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said, at the same time, kerry made three that continued provocation in crimea or elsewhere in ukraine along with steps to annex to russia would close any available space for diplomacy and he urged utmost restraint, unquote. barbara starr joins me now from the phone from washington. so, barbara, that statement, what about that statement, rather, stood out to you? do you think is particularly pertinent. >> reporter: yeah, fred. i've got to tell you, john kerry's words that he made clear continued military escalation, that was a big concern. this is escalation russian-style that the u.s. is so worried about right now. you know, there's no signs at the moment that putin is authorizing or orders enforcements in the thousands to cross in to kra miya, but look at the drip, drip, drip of the
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last several days. we've seen continued localized violence. we've seen troops associated with the russians all over kra miya, at strategic points, roads, roadblocks, the taking over of military bases. controlling things that appropriate's control we have, and we are also told that the u.s. is seeing some small numbers of additional russian troops going in. so putin, you know, is achieving escalation in a very, as i say, drip, drip way. you know, you add a little bit here, a little bit there, and he's beginning to achieve his goals. he doesn't need thousands of troops. he doesn't need to authorize a thankful -- military action in terms of firing weapons, but the problem, fred is what the u.s. is so concerned about as this standoff goes on day-by-day, at what point does one side or the
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other out there blink? at which you have an incident pro terribly erupt into conflict. it's very bad for the administration. >> barbara starr, thank you so much. on to other news. in florida, making her first court appearance, the mother charged with attempted murder after driving her minivan into the ocean with her kids inside. here what she allegedly terrifying moments and about her mental state. [ male announcer ] this is joe woods' first day of work.
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all right. new developments today in the xas of a pregnant mother accused of trying to kill her children by driving her van in to the ocean with them inside. this is the first video we're seeing of ebony will kkinson si charged with three attempts of third-degree murder. nick valencia has more. >> reporter: fred, ebony wilkinson made her first court appearance earlier today. the judge set bond at $1.2 million. s 3ds 00,000 for every count. first degree attempted murder, $100,000 for every count of child abuse. >> she definitely tried to kill her children from everything we have seen. >> reporter: the volusia county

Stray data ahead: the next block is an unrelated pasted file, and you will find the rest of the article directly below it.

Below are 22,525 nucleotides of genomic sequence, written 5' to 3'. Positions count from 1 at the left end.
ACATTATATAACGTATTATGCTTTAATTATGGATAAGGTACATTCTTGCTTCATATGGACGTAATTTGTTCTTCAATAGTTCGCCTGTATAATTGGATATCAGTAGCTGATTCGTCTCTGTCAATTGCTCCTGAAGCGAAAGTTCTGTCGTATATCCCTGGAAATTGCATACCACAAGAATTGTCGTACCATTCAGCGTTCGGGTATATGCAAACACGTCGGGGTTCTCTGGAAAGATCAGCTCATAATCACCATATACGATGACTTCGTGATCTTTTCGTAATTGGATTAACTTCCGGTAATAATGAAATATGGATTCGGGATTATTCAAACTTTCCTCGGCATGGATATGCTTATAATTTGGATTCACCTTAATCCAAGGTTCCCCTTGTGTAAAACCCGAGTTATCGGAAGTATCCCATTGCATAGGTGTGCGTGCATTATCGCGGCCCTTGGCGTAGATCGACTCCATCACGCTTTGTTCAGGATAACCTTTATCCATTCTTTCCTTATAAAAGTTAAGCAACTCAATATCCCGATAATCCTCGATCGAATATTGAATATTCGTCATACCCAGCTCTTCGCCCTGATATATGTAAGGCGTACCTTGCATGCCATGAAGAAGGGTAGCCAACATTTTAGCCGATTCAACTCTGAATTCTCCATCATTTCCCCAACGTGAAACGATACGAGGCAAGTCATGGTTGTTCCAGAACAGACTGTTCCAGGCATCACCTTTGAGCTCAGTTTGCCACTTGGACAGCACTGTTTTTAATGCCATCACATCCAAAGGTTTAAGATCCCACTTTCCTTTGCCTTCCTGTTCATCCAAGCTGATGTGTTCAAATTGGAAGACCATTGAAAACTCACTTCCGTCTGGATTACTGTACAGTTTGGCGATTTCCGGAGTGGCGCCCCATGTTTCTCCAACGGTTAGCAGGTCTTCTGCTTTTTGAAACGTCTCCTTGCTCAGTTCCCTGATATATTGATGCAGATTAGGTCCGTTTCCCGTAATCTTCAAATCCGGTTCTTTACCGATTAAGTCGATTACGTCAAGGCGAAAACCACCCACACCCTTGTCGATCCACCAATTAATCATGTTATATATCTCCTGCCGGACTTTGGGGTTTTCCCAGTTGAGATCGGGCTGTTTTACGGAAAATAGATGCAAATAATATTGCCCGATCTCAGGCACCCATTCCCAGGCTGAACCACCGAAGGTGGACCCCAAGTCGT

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sheriff's office says new details in the investigation so this was not accident. >> she actually told them to close their eyes, go to sleep. she was taking them to a better place. >> reporter: on turks ebony wilkinson drove her minivan with her children into the atlantic ocean. the drive on daytona beach caught on tape as kids inside cried for help. >> we thought it was a joke. hey, they're having a good time. >> reporter: eyewitness tim tesseneer found out quickly the situation was serious. tesseneer and another onlooker stacy robinson who helped rescue the family. >> didn't know there was kids in the car to begin with. then the back window's rolled down and we heard kids hollering a little and then i thought i heard a faint "help." i was like, did i hear a faint help and then it come clear. they were screaming for help. >> reporter: the children's mother charged with three counts of attempted first-degree murder and three counts of child abuse. relatives says wilkinson was in "an abusive relationship with her husband and had come to
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florida to get away." relatives said the pregnant mother of three had no history of mental illness but a 911 call made by a concerned family member just two hours before wilkinson allegedly tried to kill her kids. >> hi. i need wellness, like she's having psychosis or something, or postpartum. >> reporter: police say they did respond and evaluated her about 30 minutes but said there was no legal right to detain her. >> the children weren't in crisis. the woman said i'm going to a shelter and she showed nothing that was no display she was a danger to anyone at that time. >> reporter: if convicted wilkinson fises a maximum of 30 years in prison. fred? >> thanks so much, nick valencia. waiting and wondering about the fate of loved ones. that's the excruciating experience happening right now to the families of the 239 people onboard that missing malaysian jetliner. the latest on the search and the
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all right. bottom of the hour now. welcome back. i'm fredricka whitfield. cpac, the conservative political action committee, announcing the winner of its straw poll in about two hours from now giving the gop an early idea who can serve as favor for president in 2016. on the other hand, none of the past three winners did that well. rand paul and his father ron paul never even got the nomination and we all know what happened to mitt romney in 2012. young libertarians tend to dominate cpac. the convention is hearing from most of the party's big guns hoping one will emerge as the person to carry the republican banner into 2016. but it comes way warning from newt gingrich. don't just be the party of no,